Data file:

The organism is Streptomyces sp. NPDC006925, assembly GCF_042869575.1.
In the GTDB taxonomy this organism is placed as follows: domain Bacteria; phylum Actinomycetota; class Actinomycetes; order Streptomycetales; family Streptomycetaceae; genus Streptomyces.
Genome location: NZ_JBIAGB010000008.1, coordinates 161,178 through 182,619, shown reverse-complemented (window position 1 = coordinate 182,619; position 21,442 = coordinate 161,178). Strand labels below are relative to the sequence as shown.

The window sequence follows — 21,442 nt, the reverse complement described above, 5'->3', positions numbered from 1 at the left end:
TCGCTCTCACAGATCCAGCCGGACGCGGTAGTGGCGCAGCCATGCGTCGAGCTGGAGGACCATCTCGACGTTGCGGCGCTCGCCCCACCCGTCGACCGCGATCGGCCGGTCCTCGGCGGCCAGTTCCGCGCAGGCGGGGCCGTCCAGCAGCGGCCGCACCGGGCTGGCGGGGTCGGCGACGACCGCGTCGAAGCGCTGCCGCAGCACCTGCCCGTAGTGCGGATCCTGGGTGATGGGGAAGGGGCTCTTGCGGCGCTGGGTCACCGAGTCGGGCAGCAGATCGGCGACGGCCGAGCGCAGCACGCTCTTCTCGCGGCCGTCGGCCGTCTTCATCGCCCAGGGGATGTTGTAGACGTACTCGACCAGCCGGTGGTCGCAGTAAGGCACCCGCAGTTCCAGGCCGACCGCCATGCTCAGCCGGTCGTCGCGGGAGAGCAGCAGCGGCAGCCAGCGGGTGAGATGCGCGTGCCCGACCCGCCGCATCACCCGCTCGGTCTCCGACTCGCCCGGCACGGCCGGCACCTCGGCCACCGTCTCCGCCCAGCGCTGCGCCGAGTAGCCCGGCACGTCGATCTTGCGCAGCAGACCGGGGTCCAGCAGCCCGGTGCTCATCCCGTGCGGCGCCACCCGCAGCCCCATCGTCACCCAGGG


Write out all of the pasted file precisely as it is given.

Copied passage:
The organism is Streptomyces sp. NPDC006925, assembly GCF_042869575.1.
In the GTDB taxonomy this organism is placed as follows: domain Bacteria; phylum Actinomycetota; class Actinomycetes; order Streptomycetales; family Streptomycetaceae; genus Streptomyces.
Genome location: NZ_JBIAGB010000008.1, coordinates 161,178 through 182,619, shown reverse-complemented (window position 1 = coordinate 182,619; position 21,442 = coordinate 161,178). Strand labels below are relative to the sequence as shown.

The window sequence follows — 21,442 nt, the reverse complement described above, 5'->3', positions numbered from 1 at the left end:
TCGCTCTCACAGATCCAGCCGGACGCGGTAGTGGCGCAGCCATGCGTCGAGCTGGAGGACCATCTCGACGTTGCGGCGCTCGCCCCACCCGTCGACCGCGATCGGCCGGTCCTCGGCGGCCAGTTCCGCGCAGGCGGGGCCGTCCAGCAGCGGCCGCACCGGGCTGGCGGGGTCGGCGACGACCGCGTCGAAGCGCTGCCGCAGCACCTGCCCGTAGTGCGGATCCTGGGTGATGGGGAAGGGGCTCTTGCGGCGCTGGGTCACCGAGTCGGGCAGCAGATCGGCGACGGCCGAGCGCAGCACGCTCTTCTCGCGGCCGTCGGCCGTCTTCATCGCCCAGGGGATGTTGTAGACGTACTCGACCAGCCGGTGGTCGCAGTAAGGCACCCGCAGTTCCAGGCCGACCGCCATGCTCAGCCGGTCGTCGCGGGAGAGCAGCAGCGGCAGCCAGCGGGTGAGATGCGCGTGCCCGACCCGCCGCATCACCCGCTCGGTCTCCGACTCGCCCGGCACGGCCGGCACCTCGGCCACCGTCTCCGCCCAGCGCTGCGCCGAGTAGCCCGGCACGTCGATCTTGCGCAGCAGACCGGGGTCCAGCAGCCCGGTGCTCATCCCGTGCGGCGCCACCCGCAGCCCCATCGTCACCCAGGG